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I have this huge 5 million * 42 ndarray I load from a CSV file. After I do some processing and try to save it into another CSV file with type float.

I get the following error:

np.savetxt("inputFiles/fixed_X_"+self.file_name, X.astype(np.float), delimiter=",", fmt="%10.0f")
ValueError: could not convert string to float:

I'd like to delete any row that contains this value that cannot be converted into a float (I believe it is a blank cell in the csv file) but I can't locate it due to the huge file size (I can't even open it with excel).

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Format source code and error message properly and provide a full traceback –  Andreas Jung Dec 23 '12 at 8:56
    
You might have to use csv.writer() and just loop through the array manually. –  Blender Dec 23 '12 at 9:00
    
Apologies for making an answer, but can't comment yet. Couldnt you have a try in your code? Maybe something like: try: newcellval = float(oldcellval.get()) except ValueError: # Delete the line causing trouble return –  Evilunclebill Dec 23 '12 at 14:24

1 Answer 1

up vote 1 down vote accepted

Numpy arrays don't hold multiple data types. I'm assuming that in this case, you have an array of type str or type object.

If you know the cells you want to delete are blank, you could get an array with those rows removed with the following:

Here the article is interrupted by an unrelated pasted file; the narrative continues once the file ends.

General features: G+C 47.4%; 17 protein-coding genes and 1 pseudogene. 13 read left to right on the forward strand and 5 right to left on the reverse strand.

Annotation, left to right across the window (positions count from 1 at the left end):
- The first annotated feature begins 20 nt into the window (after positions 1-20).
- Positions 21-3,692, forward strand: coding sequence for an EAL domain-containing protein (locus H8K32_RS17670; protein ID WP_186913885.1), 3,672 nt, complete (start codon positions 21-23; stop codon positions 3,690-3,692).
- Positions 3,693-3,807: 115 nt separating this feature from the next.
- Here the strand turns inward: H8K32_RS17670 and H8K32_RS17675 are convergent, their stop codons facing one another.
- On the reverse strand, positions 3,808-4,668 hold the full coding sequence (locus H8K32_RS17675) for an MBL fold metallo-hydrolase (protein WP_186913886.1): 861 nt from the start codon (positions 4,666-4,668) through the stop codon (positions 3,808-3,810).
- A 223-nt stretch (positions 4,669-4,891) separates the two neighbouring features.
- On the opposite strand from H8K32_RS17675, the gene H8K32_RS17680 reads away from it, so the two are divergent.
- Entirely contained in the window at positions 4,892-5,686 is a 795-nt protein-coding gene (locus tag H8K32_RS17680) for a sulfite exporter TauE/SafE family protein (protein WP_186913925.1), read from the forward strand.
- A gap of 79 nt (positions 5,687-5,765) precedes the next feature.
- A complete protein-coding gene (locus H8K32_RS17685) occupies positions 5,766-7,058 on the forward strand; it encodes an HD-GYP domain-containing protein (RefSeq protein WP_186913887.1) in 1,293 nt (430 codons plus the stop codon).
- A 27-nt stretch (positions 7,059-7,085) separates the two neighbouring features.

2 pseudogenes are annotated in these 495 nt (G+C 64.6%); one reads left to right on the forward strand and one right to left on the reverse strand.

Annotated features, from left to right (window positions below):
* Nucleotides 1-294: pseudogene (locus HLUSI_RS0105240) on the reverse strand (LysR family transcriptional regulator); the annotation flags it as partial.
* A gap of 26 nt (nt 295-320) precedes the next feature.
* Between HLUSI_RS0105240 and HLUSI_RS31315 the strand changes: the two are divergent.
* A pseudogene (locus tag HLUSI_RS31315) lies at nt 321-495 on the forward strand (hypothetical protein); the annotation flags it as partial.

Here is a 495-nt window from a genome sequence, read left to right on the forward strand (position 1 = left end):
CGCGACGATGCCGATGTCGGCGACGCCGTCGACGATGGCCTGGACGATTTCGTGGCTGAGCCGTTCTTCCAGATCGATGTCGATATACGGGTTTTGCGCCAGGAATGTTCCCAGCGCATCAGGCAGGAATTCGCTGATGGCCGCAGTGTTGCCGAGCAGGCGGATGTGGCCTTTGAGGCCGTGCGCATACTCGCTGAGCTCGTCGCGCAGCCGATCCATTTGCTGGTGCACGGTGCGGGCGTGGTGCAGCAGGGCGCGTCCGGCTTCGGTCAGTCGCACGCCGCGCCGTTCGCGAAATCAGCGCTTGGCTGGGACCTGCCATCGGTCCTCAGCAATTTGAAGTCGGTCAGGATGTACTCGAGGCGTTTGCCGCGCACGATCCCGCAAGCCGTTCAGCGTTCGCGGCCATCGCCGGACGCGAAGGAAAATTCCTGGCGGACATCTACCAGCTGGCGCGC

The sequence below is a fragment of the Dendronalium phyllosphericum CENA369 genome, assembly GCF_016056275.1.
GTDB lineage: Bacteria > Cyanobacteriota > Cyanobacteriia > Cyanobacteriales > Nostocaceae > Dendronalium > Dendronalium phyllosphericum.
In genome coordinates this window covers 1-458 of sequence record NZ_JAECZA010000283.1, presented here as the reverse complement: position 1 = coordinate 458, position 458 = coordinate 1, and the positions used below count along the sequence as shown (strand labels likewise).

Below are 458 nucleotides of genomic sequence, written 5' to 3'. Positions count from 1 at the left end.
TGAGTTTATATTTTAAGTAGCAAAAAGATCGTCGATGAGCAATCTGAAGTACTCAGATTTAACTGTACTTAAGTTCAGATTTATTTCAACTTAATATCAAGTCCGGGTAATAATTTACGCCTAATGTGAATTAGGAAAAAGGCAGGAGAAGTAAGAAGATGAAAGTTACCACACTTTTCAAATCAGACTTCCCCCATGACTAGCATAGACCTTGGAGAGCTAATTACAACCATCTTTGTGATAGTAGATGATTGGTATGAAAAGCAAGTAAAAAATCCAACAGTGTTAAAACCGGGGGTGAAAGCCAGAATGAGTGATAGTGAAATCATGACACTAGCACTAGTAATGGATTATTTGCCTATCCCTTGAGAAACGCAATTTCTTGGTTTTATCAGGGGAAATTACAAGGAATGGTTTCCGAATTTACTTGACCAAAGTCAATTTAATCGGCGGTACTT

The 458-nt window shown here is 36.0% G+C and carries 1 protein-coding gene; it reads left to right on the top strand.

X[ all(X != '',axis=1) ].astype(float)

Essentially, giving an index of a list of True/False values will give you a view with only the True rows. This is much faster than actually deleting the rows. You can put any test you want in place of X != ''.

A X != or X = test is probably one of the fastest ways you can do this, as everything would be done internally in numpy. However, it's limited in what you can do.

If you actually want to check whether each item can be converted to a float, the following will work:

def canbefloat(x):
    try:
        float(x)
    except:
        return False
    else:
        return True
ucanbefloat = np.frompyfunc( canbefloat, 1, 1 )
X[ all( ucanbefloat(X.astype(object)), axis=1 ).astype(bool) ].astype(float)

This, however, is around three times slower.

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Thanks man !! the second approach worked !! .. slow .. but it will be done only once ! –  amaatouq Dec 26 '12 at 5:17

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